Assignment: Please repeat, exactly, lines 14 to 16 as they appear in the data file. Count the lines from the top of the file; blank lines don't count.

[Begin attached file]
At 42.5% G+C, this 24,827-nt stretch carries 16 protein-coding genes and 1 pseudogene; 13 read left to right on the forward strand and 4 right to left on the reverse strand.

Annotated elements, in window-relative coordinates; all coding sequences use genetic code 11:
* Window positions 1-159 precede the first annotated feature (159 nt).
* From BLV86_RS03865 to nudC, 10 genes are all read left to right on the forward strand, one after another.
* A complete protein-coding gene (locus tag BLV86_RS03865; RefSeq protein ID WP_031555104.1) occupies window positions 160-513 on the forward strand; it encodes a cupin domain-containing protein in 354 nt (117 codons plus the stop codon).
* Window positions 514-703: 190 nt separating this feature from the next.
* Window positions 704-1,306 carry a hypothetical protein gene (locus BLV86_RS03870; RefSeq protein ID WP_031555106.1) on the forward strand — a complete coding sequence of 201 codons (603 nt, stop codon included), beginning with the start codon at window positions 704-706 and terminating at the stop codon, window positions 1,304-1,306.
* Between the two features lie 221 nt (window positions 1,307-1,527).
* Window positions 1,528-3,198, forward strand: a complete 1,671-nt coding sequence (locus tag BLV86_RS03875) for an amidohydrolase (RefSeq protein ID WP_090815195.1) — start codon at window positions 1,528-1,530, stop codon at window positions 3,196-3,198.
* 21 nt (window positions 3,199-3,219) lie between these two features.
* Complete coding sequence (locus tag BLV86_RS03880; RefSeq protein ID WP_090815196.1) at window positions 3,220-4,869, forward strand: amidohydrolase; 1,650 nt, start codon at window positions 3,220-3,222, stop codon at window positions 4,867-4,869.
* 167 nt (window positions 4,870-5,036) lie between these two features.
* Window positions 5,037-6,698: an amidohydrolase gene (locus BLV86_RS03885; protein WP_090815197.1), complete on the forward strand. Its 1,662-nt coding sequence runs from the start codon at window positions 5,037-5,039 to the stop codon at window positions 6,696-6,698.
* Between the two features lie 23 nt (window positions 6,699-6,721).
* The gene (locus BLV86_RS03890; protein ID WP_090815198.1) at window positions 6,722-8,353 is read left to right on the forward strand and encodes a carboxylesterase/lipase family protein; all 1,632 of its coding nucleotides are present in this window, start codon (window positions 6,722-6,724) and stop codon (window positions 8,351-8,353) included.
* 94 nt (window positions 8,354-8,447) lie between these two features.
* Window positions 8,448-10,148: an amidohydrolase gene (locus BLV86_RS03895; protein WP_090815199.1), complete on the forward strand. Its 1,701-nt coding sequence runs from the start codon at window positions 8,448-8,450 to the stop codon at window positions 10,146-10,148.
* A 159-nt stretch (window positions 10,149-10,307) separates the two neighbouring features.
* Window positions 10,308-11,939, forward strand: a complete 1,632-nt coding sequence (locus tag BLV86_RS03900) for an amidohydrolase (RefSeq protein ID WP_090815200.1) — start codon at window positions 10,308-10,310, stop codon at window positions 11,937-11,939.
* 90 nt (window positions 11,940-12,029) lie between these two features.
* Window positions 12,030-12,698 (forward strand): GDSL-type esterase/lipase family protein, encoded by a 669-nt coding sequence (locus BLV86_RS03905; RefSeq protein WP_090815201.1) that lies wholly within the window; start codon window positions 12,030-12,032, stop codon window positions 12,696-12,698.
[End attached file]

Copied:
* Between the two features lie 23 nt (window positions 6,699-6,721).
* The gene (locus BLV86_RS03890; protein ID WP_090815198.1) at window positions 6,722-8,353 is read left to right on the forward strand and encodes a carboxylesterase/lipase family protein; all 1,632 of its coding nucleotides are present in this window, start codon (window positions 6,722-6,724) and stop codon (window positions 8,351-8,353) included.
* 94 nt (window positions 8,354-8,447) lie between these two features.